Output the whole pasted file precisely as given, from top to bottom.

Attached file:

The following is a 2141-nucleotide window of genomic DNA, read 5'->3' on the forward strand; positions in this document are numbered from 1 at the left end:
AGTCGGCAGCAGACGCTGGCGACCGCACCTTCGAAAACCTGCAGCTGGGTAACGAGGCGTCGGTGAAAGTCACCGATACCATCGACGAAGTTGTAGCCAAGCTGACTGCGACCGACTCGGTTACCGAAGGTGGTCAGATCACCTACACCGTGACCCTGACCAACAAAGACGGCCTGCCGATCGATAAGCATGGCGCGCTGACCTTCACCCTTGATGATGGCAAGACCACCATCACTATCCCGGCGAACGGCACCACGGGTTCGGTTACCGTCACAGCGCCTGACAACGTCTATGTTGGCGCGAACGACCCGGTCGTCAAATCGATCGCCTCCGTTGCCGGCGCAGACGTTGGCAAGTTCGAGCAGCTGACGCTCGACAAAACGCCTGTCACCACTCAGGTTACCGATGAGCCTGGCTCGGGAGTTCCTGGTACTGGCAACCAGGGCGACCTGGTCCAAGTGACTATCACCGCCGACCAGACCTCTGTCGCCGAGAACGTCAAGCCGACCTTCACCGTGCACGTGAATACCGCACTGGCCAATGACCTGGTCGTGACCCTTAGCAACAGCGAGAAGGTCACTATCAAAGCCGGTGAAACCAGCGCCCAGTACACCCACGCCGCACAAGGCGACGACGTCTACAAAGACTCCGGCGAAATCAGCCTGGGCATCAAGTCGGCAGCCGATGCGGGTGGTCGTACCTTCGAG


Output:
The following is a 2141-nucleotide window of genomic DNA, read 5'->3' on the forward strand; positions in this document are numbered from 1 at the left end:
AGTCGGCAGCAGACGCTGGCGACCGCACCTTCGAAAACCTGCAGCTGGGTAACGAGGCGTCGGTGAAAGTCACCGATACCATCGACGAAGTTGTAGCCAAGCTGACTGCGACCGACTCGGTTACCGAAGGTGGTCAGATCACCTACACCGTGACCCTGACCAACAAAGACGGCCTGCCGATCGATAAGCATGGCGCGCTGACCTTCACCCTTGATGATGGCAAGACCACCATCACTATCCCGGCGAACGGCACCACGGGTTCGGTTACCGTCACAGCGCCTGACAACGTCTATGTTGGCGCGAACGACCCGGTCGTCAAATCGATCGCCTCCGTTGCCGGCGCAGACGTTGGCAAGTTCGAGCAGCTGACGCTCGACAAAACGCCTGTCACCACTCAGGTTACCGATGAGCCTGGCTCGGGAGTTCCTGGTACTGGCAACCAGGGCGACCTGGTCCAAGTGACTATCACCGCCGACCAGACCTCTGTCGCCGAGAACGTCAAGCCGACCTTCACCGTGCACGTGAATACCGCACTGGCCAATGACCTGGTCGTGACCCTTAGCAACAGCGAGAAGGTCACTATCAAAGCCGGTGAAACCAGCGCCCAGTACACCCACGCCGCACAAGGCGACGACGTCTACAAAGACTCCGGCGAAATCAGCCTGGGCATCAAGTCGGCAGCCGATGCGGGTGGTCGTACCTTCGAG